I find ProjectVelocity
to be a very useful tool for planning. However, I've had problems explaining it to my customers:
- I get asked, "Why can you only accomplish three ideal days in a ten day iteration?"
- Customers use velocity as a measure of productivity. I'm often pressured to increase velocity.
For me, both of these points are silly. On my projects (and I think many XP projects), velocity is the number of estimated
ideal days we accomplished in the last iteration. It incorporates all kinds of factors: estimate accuracy, productivity, and task difficulty. Our velocity is less than actual days because our estimates our always low. And I can't increase velocity, if no one is added to the project, without also increasing estimates across the board.
I've tried a couple of things to combat this.
- I've tried using "story points" or "gummi bears" rather than ideal days. Someone always slips and says "days" in a planning meeting, and then I get suspicious looks.
- I've tried just explaining the velocity concept. The customer looks at me with confusion and suspicion.
- I've tried applying our LoadFactor and working directly with man-days rather than velocity. This actually worked great, but I haven't tried it since LoadFactor was deprecated.
I would really like to just work with velocity and ideal days. It's such a nice, simple, accurate
technique. How can I get the customers to understand?
Perhaps call the Customer in for an all-day meeting, and start by telling this this is an Ideal Day meeting - that means no cellphone calls, no smoke breaks, no long lunches, etc. You're there to meet, not anything else. Then s/he may see what you mean by and Ideal Day - one without interruptions, without cruft; this may prompt the understanding that it is not a calendar day?
Also, don't slip with the "points" terminology. It helps to get everyone to estimate without thinking of points. I frequently get guys asking "so how many days to a point?" to which I reply "it doesn't matter... is the current task more or less complicated than this 1-point task?". Point out to your customer that velocity is a measurement. To ask you to increase it is like asking you to increase the measured distance of a long-jump. All you can do is try to jump further next time...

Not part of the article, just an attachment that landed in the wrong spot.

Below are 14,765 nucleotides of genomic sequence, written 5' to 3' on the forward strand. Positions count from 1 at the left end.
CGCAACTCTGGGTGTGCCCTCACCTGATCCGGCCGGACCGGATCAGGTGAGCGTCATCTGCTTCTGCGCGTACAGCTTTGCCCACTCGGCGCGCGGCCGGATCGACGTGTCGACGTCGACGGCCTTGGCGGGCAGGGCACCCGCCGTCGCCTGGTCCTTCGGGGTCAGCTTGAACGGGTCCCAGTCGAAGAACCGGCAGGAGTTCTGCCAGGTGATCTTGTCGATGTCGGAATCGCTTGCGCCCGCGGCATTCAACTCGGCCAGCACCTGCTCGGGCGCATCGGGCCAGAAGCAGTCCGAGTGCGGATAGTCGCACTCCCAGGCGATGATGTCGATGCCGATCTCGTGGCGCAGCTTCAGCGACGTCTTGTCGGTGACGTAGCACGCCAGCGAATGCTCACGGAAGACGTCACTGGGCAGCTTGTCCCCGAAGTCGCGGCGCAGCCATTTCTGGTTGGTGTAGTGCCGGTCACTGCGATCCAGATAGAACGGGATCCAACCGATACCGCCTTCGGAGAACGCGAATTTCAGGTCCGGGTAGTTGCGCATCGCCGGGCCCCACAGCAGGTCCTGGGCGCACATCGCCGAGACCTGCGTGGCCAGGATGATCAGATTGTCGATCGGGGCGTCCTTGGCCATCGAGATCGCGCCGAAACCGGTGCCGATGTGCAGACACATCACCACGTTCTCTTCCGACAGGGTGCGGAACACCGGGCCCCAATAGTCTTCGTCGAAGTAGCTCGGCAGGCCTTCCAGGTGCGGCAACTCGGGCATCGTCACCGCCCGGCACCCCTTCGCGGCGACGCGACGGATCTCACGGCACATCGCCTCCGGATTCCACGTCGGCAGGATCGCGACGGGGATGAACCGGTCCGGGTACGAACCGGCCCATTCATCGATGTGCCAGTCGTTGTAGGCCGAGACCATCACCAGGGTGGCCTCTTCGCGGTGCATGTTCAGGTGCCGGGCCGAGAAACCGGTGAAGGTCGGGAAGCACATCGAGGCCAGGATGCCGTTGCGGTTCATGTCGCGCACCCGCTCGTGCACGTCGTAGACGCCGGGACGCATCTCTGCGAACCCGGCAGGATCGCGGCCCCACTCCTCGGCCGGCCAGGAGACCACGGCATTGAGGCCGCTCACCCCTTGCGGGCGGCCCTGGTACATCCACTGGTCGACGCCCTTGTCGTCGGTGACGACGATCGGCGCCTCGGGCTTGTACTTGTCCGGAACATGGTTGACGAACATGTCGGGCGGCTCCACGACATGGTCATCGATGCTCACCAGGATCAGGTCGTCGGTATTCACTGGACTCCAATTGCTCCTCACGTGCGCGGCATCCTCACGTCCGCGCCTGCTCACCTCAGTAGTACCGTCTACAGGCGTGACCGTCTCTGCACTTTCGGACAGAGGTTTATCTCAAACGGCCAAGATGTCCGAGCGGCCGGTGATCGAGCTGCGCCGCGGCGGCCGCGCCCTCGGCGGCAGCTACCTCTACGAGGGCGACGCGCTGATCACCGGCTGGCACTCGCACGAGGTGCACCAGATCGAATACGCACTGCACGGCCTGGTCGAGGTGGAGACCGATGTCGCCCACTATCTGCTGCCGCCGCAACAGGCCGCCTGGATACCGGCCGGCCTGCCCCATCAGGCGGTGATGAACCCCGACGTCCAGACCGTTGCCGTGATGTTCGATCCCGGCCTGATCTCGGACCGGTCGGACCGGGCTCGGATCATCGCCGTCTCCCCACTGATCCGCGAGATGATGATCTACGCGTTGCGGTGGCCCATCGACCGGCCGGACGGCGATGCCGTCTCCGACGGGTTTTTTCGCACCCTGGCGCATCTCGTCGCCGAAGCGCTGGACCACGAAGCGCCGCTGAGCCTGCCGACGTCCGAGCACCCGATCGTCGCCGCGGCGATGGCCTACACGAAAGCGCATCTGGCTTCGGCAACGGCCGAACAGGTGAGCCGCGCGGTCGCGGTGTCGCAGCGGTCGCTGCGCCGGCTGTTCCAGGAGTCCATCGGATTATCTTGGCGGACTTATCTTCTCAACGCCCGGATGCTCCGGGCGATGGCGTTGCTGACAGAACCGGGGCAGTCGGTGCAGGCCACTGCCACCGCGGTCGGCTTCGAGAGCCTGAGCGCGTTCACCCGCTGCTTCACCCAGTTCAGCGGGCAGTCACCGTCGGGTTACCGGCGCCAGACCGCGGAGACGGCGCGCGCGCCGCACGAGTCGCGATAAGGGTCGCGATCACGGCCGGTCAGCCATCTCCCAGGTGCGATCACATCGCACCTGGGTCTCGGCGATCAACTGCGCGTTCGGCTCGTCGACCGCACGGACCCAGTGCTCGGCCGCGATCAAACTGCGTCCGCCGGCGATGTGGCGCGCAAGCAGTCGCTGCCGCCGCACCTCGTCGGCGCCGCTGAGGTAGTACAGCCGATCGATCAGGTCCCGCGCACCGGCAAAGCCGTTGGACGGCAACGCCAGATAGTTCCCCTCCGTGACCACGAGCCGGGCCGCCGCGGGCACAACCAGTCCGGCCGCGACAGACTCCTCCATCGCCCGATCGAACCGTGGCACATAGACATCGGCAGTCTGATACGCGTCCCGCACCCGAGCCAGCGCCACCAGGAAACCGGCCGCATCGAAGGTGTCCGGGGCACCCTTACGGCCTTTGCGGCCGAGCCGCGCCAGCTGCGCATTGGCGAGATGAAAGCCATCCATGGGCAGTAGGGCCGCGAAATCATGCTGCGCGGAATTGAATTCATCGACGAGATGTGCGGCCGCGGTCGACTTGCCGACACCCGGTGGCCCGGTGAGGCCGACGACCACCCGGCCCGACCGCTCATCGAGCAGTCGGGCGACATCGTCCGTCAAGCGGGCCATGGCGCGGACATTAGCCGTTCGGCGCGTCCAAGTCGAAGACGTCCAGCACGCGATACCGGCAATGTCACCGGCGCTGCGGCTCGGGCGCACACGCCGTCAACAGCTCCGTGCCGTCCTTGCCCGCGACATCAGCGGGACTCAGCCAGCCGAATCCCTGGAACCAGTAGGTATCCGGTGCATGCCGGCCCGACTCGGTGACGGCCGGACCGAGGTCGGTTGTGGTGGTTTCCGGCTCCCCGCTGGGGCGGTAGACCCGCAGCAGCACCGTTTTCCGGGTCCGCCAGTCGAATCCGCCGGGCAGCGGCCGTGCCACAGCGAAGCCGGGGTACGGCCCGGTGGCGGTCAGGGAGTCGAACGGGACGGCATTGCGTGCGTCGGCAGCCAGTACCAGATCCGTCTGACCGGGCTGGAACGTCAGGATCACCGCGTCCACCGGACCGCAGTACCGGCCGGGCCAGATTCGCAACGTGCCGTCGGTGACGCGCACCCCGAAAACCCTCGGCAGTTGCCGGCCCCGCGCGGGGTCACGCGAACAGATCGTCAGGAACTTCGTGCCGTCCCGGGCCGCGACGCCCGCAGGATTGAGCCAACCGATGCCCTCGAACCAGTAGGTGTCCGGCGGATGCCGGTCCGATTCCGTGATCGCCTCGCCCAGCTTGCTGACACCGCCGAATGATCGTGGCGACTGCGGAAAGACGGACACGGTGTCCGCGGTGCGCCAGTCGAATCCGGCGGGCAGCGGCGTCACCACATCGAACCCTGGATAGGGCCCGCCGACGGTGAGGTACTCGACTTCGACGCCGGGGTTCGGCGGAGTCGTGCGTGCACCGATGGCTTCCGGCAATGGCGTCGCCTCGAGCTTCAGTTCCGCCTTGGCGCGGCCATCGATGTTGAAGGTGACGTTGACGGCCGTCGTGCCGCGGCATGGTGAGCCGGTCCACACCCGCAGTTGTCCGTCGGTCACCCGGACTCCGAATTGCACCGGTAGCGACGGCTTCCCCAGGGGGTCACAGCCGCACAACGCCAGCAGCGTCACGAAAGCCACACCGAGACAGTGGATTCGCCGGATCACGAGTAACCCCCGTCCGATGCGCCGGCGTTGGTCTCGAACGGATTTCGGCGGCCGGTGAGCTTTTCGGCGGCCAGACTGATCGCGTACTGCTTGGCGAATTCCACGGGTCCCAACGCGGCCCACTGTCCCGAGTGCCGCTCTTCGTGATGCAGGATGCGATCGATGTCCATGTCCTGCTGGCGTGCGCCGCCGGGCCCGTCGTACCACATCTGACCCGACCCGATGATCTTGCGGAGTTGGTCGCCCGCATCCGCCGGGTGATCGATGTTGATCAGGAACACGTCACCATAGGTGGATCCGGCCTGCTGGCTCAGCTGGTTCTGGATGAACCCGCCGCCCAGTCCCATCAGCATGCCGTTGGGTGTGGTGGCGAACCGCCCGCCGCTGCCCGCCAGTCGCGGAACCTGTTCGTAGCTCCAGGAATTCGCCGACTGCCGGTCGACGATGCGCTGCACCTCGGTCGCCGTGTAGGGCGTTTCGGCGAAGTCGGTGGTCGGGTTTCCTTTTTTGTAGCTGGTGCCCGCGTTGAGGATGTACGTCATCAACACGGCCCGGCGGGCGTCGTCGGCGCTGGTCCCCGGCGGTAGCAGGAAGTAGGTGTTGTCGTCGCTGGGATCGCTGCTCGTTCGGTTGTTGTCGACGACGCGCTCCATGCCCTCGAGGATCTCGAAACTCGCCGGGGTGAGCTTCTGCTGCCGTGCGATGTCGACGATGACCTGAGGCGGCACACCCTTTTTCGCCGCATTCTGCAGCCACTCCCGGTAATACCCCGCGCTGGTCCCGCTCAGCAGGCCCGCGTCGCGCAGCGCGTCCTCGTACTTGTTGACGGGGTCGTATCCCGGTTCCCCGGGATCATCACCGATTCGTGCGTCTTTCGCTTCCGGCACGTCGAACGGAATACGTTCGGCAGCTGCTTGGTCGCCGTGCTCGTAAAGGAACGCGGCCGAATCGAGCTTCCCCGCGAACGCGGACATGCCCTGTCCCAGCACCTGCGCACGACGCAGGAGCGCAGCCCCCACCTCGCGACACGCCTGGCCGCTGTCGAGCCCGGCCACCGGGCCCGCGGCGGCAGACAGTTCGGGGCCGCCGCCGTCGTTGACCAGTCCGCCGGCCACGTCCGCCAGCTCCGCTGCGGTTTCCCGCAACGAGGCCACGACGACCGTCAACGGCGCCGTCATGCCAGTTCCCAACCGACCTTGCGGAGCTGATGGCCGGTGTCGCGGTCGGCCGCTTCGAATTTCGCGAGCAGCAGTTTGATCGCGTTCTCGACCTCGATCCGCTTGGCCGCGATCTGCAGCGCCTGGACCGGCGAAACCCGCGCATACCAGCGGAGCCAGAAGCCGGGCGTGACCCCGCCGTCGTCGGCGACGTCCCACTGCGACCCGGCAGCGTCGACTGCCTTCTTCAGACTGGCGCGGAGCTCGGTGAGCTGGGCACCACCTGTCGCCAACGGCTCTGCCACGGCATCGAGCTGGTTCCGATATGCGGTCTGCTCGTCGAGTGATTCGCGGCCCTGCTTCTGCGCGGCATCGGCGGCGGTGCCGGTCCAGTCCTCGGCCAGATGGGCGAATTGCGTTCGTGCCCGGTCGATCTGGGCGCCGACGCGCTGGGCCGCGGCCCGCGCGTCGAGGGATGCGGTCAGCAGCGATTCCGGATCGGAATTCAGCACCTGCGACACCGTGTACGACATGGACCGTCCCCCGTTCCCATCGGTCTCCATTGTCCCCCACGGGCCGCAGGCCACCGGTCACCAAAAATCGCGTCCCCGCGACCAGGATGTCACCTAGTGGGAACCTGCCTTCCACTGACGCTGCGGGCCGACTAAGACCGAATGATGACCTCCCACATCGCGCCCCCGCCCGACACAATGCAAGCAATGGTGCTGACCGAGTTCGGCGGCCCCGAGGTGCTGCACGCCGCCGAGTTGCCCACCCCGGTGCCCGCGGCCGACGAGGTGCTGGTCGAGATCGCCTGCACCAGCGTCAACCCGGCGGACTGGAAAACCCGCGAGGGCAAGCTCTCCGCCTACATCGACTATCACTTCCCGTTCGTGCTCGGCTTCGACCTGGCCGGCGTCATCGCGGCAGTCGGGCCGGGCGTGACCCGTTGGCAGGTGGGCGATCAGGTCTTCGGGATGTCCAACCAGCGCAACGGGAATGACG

There is a closely related planning technique in ScrumProcess
which is worth taking a look at. Instead of using velocity or load factor, you simply graph 'work remaining' on the y-axis vs. elapsed time (days) on the x-axis. The equivalent to an iteration in Scrum is called a 'sprint', which is about 30 days. Pieces of work are re-estimated continuously as they are worked on by developers. The graph should eventually stabilize around halfway through the sprint, and you should be able to estimate the x-intercept based on the slope of the line. If the x-intercept is pretty close to 30 days (one sprint), then everything is going fine and you continue working. If the x-intercept is too far beyond 30, you might need to cut out some scope for the current sprint in order to make the 30 day mark. If, rarely, the x-intercept is well-below 30, you might consider adding a few features to the sprint to beef up the sprint and keep it around 30 days.
There is a good chapter explaining this in the ScrumBook
, in chapter 4, specifically section 4.3 Empirical Management and section 4.4 Managing a Sprint (pages 68-80).
The beauty of this approach is that 'work remaining' can be in any units (the ScrumBook
uses 'estimated hours', but it could be IdealDays?
, gummi bears, jelly beans, whatever). The only thing that matters is that the x-intercept should aim for 30 days. In all other respects, this is a very similar approach to XPs PlanningGame
, with the exception that it might be perceived with more clarity by the customer. Another thing is that, as an estimation tool, it scales to any size of iteration: estimate the sprint using 30 one-day iterations, estimate the entire project using 'x' thirty-day iterations (where 'x' is determined by the customer's budget/schedule).
I was going to suggest to our lot that we each pick a number in, say, (0.7 3.5) and make sure we each multiply all our estimates by our own constant before stating estimates in "days". The boss (aka. PoxyCustomer?
) has given up on velocity, you see, and seems to expect a 1:1 ratio.
In brief, I suppose, instead of "call it by another name to make it not a day", you could "make it not a day by changing it". Dimensional consistency prevents more imaginative shifts, e.g. to tomatoes.
Somehow though I can't see this flying. -- green/blue+red/black hats
An analogy might help. Ask your customer how long it will take to commute to the office tomorrow morning. They might say "on a typical day, 35 minutes, on a bad day maybe an hour, or if things are really great, 25 minutes." The time it will take to get to the office is affected by unforeseen circumstances – you realise you need to fill up on the way – there was a broken down vehicle causing a jam, and so on. Velocity takes into account unforeseen circumstances and other day-to-day commitments.